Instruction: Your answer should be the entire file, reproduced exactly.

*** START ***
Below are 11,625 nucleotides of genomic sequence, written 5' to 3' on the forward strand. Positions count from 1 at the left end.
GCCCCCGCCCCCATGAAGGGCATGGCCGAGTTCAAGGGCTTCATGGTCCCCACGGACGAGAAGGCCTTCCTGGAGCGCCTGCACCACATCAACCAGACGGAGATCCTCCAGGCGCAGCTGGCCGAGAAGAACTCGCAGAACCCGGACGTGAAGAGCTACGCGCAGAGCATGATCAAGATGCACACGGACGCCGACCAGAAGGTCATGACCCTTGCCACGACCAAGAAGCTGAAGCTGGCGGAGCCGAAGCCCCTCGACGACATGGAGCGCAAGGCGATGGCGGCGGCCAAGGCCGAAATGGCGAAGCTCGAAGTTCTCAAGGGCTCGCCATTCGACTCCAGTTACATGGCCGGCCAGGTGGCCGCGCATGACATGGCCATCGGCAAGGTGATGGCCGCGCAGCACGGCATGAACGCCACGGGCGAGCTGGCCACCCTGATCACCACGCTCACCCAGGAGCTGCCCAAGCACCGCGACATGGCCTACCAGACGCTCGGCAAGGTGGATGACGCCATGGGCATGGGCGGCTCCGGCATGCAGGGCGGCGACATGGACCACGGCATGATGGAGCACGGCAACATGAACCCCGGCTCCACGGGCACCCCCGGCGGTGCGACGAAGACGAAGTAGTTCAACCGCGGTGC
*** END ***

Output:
Below are 11,625 nucleotides of genomic sequence, written 5' to 3' on the forward strand. Positions count from 1 at the left end.
GCCCCCGCCCCCATGAAGGGCATGGCCGAGTTCAAGGGCTTCATGGTCCCCACGGACGAGAAGGCCTTCCTGGAGCGCCTGCACCACATCAACCAGACGGAGATCCTCCAGGCGCAGCTGGCCGAGAAGAACTCGCAGAACCCGGACGTGAAGAGCTACGCGCAGAGCATGATCAAGATGCACACGGACGCCGACCAGAAGGTCATGACCCTTGCCACGACCAAGAAGCTGAAGCTGGCGGAGCCGAAGCCCCTCGACGACATGGAGCGCAAGGCGATGGCGGCGGCCAAGGCCGAAATGGCGAAGCTCGAAGTTCTCAAGGGCTCGCCATTCGACTCCAGTTACATGGCCGGCCAGGTGGCCGCGCATGACATGGCCATCGGCAAGGTGATGGCCGCGCAGCACGGCATGAACGCCACGGGCGAGCTGGCCACCCTGATCACCACGCTCACCCAGGAGCTGCCCAAGCACCGCGACATGGCCTACCAGACGCTCGGCAAGGTGGATGACGCCATGGGCATGGGCGGCTCCGGCATGCAGGGCGGCGACATGGACCACGGCATGATGGAGCACGGCAACATGAACCCCGGCTCCACGGGCACCCCCGGCGGTGCGACGAAGACGAAGTAGTTCAACCGCGGTGC